MLB 2K10

Review

posted 4/30/2010 by Ben Berry
other articles by Ben Berry
One Page Platforms: 360
Hitting is as simple as swinging your stick; literally. You push forward on the right analog stick for a contact swing and push back and then forwards for a power swing. You bunt via a button press. You can also direct the ball left or right using the left analog to pull the ball or go the opposite way while swinging, or lay down the appropriate bunt to advance the runner. The difficult part of hitting is timing the pitches and differentiating balls from strikes. You have just a couple seconds to identify a pitch and figure out if it’s a strike. From there, it’s all about timing it to get the ball in play. The action of hitting very much has the feel of being in a game.
 
There are a lot of great display features that add to the feel of watching the game while hitting. When you’re hitting there are feeds in the top corners of the screens when there are base runners. When you swing and miss, there’s a video replay in the bottom right that shows how far off you were and where the ball was in the strike zone, just as you’d see from any TV broadcast.

 

The rest of the game is fairly graphically appealing as well. The uniforms look realistic with close ups showing the patterns of the stitches. The animations are generally correct for the motion in question. Many of the animations actually tie very crisply together; I still can’t get over how sharp the action of scooping up a ball on the run from short and gunning over to first for the out looks. It’s so fluid and seamless that for a moment you actually think you’ve seen a live event.
 
Unfortunately, the graphics and animations are where the game also falls down the most. There are multiple times throughout the game that your player will suddenly go into an animation that doesn’t fit with the rest of the play. For example, if you’re off by just a small amount to catch a pop-up, instead of adjusting a bit, your player will make a sudden jump move to catch the ball. Even worse, if you call for the ball as the cutoff man, the outfielder will still follow through with an animation pointing towards another player, but the ball will come to you. It was jarring to see, because it looked so unnatural.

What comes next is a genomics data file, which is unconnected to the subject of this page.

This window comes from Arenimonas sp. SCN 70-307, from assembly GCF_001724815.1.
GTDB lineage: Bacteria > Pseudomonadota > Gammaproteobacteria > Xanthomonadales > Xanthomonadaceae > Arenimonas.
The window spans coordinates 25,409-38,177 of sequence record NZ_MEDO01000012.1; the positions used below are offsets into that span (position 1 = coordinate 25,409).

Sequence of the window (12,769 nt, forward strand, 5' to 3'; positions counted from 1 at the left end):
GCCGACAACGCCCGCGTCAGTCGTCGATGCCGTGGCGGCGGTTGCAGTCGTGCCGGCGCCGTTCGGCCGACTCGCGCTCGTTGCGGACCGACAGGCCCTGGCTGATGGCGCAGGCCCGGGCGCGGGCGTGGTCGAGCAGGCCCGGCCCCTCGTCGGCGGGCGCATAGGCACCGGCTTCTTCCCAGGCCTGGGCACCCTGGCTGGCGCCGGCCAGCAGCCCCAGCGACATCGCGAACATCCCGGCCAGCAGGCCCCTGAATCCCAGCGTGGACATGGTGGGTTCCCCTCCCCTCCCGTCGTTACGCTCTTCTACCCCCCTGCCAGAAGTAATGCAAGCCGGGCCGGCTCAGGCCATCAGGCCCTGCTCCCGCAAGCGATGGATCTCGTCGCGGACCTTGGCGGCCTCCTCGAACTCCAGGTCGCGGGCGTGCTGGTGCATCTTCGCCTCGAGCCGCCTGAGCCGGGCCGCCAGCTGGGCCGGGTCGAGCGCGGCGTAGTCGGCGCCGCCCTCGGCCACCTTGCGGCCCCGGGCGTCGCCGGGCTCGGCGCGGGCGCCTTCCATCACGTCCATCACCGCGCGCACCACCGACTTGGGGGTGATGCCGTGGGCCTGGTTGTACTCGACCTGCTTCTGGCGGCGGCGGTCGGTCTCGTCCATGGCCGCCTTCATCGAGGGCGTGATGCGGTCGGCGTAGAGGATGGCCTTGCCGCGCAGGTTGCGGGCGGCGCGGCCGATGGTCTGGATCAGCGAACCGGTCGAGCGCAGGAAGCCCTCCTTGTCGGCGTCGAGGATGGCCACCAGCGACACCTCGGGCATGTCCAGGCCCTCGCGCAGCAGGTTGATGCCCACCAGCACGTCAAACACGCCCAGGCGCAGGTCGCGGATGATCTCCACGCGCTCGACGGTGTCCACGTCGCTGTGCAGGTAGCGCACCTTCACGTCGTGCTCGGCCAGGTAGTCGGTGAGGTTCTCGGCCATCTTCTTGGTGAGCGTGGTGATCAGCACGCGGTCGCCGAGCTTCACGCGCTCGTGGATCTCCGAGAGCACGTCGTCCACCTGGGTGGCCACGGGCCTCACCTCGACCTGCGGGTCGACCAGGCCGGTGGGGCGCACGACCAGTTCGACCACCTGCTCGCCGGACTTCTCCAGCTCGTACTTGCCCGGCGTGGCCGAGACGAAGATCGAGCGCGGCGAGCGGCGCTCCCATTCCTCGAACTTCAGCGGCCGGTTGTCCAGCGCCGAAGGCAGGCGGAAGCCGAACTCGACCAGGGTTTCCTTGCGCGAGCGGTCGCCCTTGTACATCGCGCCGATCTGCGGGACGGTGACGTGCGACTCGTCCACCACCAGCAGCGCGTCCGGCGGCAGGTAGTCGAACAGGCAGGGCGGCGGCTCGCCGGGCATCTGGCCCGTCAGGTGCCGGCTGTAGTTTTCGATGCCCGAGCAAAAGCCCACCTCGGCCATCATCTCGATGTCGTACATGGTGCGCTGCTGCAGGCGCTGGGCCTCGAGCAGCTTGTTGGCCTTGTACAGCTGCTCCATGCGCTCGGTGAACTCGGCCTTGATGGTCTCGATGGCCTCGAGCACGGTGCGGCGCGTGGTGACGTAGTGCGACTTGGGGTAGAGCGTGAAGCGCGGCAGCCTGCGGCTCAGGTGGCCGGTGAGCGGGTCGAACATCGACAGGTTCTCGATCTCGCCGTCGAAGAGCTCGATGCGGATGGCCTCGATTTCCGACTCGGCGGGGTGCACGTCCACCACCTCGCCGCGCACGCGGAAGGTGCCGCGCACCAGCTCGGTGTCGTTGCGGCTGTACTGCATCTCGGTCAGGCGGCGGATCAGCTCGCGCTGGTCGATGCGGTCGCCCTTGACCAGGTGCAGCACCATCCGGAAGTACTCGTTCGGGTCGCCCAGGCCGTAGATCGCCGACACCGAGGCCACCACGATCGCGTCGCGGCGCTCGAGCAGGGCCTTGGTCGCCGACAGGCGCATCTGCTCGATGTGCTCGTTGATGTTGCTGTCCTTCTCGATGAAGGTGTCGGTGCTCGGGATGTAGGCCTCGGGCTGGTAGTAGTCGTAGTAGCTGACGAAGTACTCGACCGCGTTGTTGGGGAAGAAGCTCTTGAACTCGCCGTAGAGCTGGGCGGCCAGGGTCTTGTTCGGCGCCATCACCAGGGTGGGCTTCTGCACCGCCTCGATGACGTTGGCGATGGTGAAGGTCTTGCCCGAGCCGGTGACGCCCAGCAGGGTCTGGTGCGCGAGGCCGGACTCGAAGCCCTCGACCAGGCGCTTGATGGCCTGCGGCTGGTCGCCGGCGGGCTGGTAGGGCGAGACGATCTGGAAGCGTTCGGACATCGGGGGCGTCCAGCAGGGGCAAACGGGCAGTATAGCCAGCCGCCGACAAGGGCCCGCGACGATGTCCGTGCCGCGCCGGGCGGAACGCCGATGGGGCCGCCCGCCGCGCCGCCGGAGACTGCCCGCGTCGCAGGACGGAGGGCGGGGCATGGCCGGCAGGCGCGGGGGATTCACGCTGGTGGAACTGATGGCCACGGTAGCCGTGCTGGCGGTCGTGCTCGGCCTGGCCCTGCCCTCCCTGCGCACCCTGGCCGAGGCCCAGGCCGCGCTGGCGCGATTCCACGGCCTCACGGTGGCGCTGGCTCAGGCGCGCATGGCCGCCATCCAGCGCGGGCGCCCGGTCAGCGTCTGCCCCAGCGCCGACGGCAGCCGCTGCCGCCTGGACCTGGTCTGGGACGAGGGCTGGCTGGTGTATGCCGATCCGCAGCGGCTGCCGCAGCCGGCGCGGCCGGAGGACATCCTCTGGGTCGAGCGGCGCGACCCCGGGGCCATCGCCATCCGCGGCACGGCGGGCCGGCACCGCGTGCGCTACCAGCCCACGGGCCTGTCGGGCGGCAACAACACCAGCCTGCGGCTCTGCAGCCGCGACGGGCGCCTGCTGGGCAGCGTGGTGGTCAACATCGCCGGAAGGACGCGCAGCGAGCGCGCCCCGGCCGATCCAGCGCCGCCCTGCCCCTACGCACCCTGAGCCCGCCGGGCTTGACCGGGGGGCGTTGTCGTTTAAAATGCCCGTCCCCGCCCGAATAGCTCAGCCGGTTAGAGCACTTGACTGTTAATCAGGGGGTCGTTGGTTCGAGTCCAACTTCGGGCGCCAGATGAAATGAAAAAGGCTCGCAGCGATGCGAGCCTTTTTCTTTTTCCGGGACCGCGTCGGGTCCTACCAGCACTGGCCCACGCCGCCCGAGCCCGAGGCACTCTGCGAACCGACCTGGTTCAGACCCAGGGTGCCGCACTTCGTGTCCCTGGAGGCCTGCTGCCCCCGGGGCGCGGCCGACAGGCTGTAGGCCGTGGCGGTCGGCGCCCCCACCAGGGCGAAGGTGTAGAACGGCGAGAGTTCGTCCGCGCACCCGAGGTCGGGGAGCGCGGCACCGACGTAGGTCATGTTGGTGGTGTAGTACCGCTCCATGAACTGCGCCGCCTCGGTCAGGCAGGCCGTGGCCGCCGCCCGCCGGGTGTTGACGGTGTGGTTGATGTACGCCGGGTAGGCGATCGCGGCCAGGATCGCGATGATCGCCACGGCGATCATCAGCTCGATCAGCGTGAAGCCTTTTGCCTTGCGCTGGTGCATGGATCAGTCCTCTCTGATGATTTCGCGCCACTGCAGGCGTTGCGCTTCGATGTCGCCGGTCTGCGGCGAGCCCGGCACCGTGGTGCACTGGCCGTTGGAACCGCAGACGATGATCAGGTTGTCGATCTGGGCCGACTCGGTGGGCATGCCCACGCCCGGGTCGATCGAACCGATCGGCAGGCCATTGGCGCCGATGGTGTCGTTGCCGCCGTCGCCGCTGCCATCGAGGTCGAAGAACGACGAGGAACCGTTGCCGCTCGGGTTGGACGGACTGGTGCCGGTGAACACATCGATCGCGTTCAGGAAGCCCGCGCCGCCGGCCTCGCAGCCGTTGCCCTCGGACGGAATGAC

Base stealing is an area where the game does a nice job. Stealing a base is hard, and unless you have a very fast player, you’re going to fail most of the time. Even with a big lead-off and timing your jump perfectly with the start of the pitchers motion still doesn’t guarantee a steal. You need to be fast.
 
When you jump in and play a game from the MLB Today option, you don’t have control over the stats of your players. To really get into the game, you need to choose the My Player option and start your own custom player. As has become typical for these modes across the spectrum of sports games, you can customize your player down to the moustache, but what matters most are the position you play and the stats.
 
My favorite position is shortstop and my favorite team is the Tigers, so I created a player and chose for him to be drafted by Detroit. When you start the My Player mode, you join a AA level club mid season, not long after the draft. You start with a generally lower level player, but one with lots of potential. The game gives you some points to customize your skills initially and you earn more through making plays during the game.
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